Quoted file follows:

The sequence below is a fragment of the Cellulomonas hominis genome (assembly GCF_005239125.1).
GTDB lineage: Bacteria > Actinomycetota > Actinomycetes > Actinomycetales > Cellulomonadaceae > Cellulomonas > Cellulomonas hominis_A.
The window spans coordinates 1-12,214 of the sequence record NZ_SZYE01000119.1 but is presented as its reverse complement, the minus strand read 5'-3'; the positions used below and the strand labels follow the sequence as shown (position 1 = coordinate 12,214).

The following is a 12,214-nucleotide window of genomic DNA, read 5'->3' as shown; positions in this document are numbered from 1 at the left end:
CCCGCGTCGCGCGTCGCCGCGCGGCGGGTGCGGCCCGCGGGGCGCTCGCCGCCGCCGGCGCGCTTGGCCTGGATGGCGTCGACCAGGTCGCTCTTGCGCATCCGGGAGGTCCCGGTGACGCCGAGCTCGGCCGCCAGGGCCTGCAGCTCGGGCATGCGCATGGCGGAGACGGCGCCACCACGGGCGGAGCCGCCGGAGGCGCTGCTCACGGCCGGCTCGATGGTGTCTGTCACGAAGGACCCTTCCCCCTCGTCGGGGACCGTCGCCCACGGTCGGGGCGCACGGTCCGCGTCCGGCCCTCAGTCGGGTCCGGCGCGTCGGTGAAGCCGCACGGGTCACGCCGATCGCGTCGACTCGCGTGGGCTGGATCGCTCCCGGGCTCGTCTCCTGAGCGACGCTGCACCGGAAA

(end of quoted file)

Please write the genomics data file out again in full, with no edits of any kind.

The sequence below is a fragment of the Cellulomonas hominis genome (assembly GCF_005239125.1).
GTDB lineage: Bacteria > Actinomycetota > Actinomycetes > Actinomycetales > Cellulomonadaceae > Cellulomonas > Cellulomonas hominis_A.
The window spans coordinates 1-12,214 of the sequence record NZ_SZYE01000119.1 but is presented as its reverse complement, the minus strand read 5'-3'; the positions used below and the strand labels follow the sequence as shown (position 1 = coordinate 12,214).

The following is a 12,214-nucleotide window of genomic DNA, read 5'->3' as shown; positions in this document are numbered from 1 at the left end:
CCCGCGTCGCGCGTCGCCGCGCGGCGGGTGCGGCCCGCGGGGCGCTCGCCGCCGCCGGCGCGCTTGGCCTGGATGGCGTCGACCAGGTCGCTCTTGCGCATCCGGGAGGTCCCGGTGACGCCGAGCTCGGCCGCCAGGGCCTGCAGCTCGGGCATGCGCATGGCGGAGACGGCGCCACCACGGGCGGAGCCGCCGGAGGCGCTGCTCACGGCCGGCTCGATGGTGTCTGTCACGAAGGACCCTTCCCCCTCGTCGGGGACCGTCGCCCACGGTCGGGGCGCACGGTCCGCGTCCGGCCCTCAGTCGGGTCCGGCGCGTCGGTGAAGCCGCACGGGTCACGCCGATCGCGTCGACTCGCGTGGGCTGGATCGCTCCCGGGCTCGTCTCCTGAGCGACGCTGCACCGGAAA